Found Object Art | Junk Critters

Found Object Art - Make a Junk Critter | Tinkerlab.com

I’m a huge fan of breathing new life into long-lost materials, and I’ve been making found object art pieces like these since I was a kid.

Last weekend my friend, Danielle, and were in Napa to lead a fun, fast-paced Maker Session at the California Association of Museums annual conference.

For our workshop we brought these cool hands-on maker kits that my kids oohed and ahhhed over before I headed off to play in wine country.

Maker Kits - Tinkerlab.com

The kits carried similar materials, but the nature of collecting found objects meant that each maker box was unique. I’ll share images from the workshop with a close-up on how adults interpreted these materials shortly, but I thought you might be interested in seeing what kids made of these.

My kids were my prototype testers, after all.

Found Object Art - Make a Junk Critter | Tinkerlab.com

Collect your junk supplies

Before the boxes were even filled, we experimented with some basic materials like ribbon, wood scraps, fabric swatches, paper baking cups, markers, and plastic party beads.

You’ll need:

  1. Junk
  2. Something to cut the junk (scissors)
  3. Something to attach the junk (glue gun - Amazon link to our favorite one)

Found Object Art - Make a Junk Critter | Tinkerlab.com

Invest in a low-heat glue gun

There are always people who gasp when they see kids handling hot glue guns (maybe that was you…no worries) and I’m here to tell you that kids are capable of using glue guns.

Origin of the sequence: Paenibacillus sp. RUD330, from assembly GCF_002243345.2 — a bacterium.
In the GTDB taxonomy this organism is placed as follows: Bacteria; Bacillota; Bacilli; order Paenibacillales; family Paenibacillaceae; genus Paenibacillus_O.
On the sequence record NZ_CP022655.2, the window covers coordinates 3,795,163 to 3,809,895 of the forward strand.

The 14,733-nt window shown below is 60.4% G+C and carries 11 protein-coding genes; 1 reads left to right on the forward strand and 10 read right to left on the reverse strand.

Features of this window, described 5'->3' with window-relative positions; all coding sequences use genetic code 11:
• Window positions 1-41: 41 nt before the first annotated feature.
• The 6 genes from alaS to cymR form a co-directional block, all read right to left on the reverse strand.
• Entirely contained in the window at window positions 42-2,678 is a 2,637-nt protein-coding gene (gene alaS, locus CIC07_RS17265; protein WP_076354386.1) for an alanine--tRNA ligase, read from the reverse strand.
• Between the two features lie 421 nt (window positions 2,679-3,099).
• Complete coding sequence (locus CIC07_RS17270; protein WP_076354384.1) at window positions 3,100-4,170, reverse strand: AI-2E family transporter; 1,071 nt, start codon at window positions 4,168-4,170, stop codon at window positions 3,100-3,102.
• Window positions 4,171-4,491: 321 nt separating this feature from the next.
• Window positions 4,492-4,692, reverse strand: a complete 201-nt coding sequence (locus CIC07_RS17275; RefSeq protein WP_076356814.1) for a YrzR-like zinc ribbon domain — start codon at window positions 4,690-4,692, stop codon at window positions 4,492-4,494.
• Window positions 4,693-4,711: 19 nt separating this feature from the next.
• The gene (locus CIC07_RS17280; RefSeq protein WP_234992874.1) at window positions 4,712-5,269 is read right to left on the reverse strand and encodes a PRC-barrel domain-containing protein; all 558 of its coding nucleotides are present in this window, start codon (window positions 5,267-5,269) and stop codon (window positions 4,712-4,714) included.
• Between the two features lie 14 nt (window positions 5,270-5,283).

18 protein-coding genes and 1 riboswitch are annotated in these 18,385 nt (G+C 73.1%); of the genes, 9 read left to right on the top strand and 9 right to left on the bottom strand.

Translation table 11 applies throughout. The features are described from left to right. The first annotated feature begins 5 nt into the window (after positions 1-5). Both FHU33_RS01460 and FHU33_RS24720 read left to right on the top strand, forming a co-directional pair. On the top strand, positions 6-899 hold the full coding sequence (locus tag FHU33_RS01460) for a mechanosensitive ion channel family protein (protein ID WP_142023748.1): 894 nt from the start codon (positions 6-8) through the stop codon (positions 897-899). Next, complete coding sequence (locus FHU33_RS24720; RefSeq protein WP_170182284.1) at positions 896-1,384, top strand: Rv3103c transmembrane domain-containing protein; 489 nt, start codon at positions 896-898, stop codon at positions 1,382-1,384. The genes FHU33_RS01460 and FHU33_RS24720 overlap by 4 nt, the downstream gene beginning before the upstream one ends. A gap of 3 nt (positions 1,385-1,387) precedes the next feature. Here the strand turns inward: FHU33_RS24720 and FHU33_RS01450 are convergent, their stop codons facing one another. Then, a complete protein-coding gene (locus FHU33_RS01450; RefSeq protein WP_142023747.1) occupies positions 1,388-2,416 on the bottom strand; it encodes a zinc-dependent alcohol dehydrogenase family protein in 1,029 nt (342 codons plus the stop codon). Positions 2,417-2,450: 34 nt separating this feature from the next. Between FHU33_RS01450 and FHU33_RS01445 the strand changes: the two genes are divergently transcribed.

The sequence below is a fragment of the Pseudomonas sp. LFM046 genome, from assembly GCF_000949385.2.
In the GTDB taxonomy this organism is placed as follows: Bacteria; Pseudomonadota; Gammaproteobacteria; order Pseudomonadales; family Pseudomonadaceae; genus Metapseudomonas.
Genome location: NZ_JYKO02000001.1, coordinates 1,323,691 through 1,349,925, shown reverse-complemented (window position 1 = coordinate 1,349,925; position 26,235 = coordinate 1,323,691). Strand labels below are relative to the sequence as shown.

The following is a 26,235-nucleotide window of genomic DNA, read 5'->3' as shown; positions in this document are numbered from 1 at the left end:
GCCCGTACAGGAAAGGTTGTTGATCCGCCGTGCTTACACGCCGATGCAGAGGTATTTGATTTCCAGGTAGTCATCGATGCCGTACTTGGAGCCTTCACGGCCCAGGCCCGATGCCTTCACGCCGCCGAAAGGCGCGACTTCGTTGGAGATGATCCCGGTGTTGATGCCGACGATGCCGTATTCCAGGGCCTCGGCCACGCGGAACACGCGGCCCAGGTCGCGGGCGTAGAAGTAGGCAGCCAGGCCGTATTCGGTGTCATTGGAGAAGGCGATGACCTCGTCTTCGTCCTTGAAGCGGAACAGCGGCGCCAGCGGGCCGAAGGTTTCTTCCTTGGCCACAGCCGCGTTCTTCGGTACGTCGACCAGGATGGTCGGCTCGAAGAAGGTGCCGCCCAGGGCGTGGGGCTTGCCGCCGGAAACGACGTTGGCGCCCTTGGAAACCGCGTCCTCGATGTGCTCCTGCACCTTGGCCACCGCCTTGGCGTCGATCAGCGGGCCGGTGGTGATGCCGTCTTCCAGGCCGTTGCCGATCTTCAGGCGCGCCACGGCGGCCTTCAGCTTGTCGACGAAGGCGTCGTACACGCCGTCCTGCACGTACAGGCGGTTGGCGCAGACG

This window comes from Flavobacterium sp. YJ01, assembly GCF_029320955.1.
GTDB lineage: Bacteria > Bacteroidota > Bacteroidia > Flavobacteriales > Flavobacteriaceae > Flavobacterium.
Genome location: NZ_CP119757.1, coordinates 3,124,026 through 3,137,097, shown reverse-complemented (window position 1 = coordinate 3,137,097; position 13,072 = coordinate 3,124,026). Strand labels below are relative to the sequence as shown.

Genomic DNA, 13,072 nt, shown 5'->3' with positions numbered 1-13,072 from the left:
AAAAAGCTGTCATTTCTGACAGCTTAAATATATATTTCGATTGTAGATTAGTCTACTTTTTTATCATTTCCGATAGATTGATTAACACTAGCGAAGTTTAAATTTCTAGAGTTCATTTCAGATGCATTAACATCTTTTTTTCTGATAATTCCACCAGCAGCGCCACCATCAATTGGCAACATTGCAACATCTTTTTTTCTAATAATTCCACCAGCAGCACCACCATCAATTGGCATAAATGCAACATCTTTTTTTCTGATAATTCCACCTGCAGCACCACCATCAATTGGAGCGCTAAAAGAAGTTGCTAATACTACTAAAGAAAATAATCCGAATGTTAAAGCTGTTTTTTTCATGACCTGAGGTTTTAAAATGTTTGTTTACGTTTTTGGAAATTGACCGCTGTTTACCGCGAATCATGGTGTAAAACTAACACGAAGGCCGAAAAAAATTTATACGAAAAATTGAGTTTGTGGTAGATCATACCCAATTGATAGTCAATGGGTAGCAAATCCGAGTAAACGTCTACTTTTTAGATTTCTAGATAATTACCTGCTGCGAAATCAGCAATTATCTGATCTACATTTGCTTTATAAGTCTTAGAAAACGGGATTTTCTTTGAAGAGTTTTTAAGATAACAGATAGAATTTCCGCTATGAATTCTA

Here are a few glue gun tips for kids:

  • Use a low-heat glue gun like the Cool Shot (Amazon link). I’ve been using this model for years, and it’s fabulous. If you spend more than a few seconds touching the tip you could theoretically burn yourself, but I have yet to see this happen.
  • Explain the glue gun rules to your child ahead of time: don’t touch the tip, try not to touch the hot glue with your bare hands

Found Object Art - Make a Junk Critter | Tinkerlab.com

Add some eyes

My 3-year old worked on this one. She added goggly eyes to make it come alive, but of course you could draw eyes on or cut eyes from paper. Googly eyes are an awesome invention, and truly animate anything they’re stuck to. We have a pair on our stapler, and “he” looks like a little alligator.

Found Object Art - Make a Junk Critter | Tinkerlab.com

We foraged the recycling bin for more objects and had some fun with building blocks and pom-poms: all stuck on with the miraculous glue gun.

Found Object Art - Make a Junk Critter | Tinkerlab.com

Share your found object art critters

When you’re all done creating, put your critters on display, play with them, take photos of them, carry them on a walk and take photos of them in different places. The options are endless. More sharing ideas:

Share on Facebook

And if you’re really brave, snap a photo and share it with me on my Facebook page!

Instagram

When I was at the conference we asked participants to take a photo of their critter and tag it with #tinkercritter. Here’s on example. I love it! Go check out their critters and upload your own to Instagram. Don’t forget to tag it with #tinkercritter!

More Found Object Art

This cool Pinterest board from Mary Briden

Louise Nevelson painted on assemblages made from wood scraps in the 1950′s.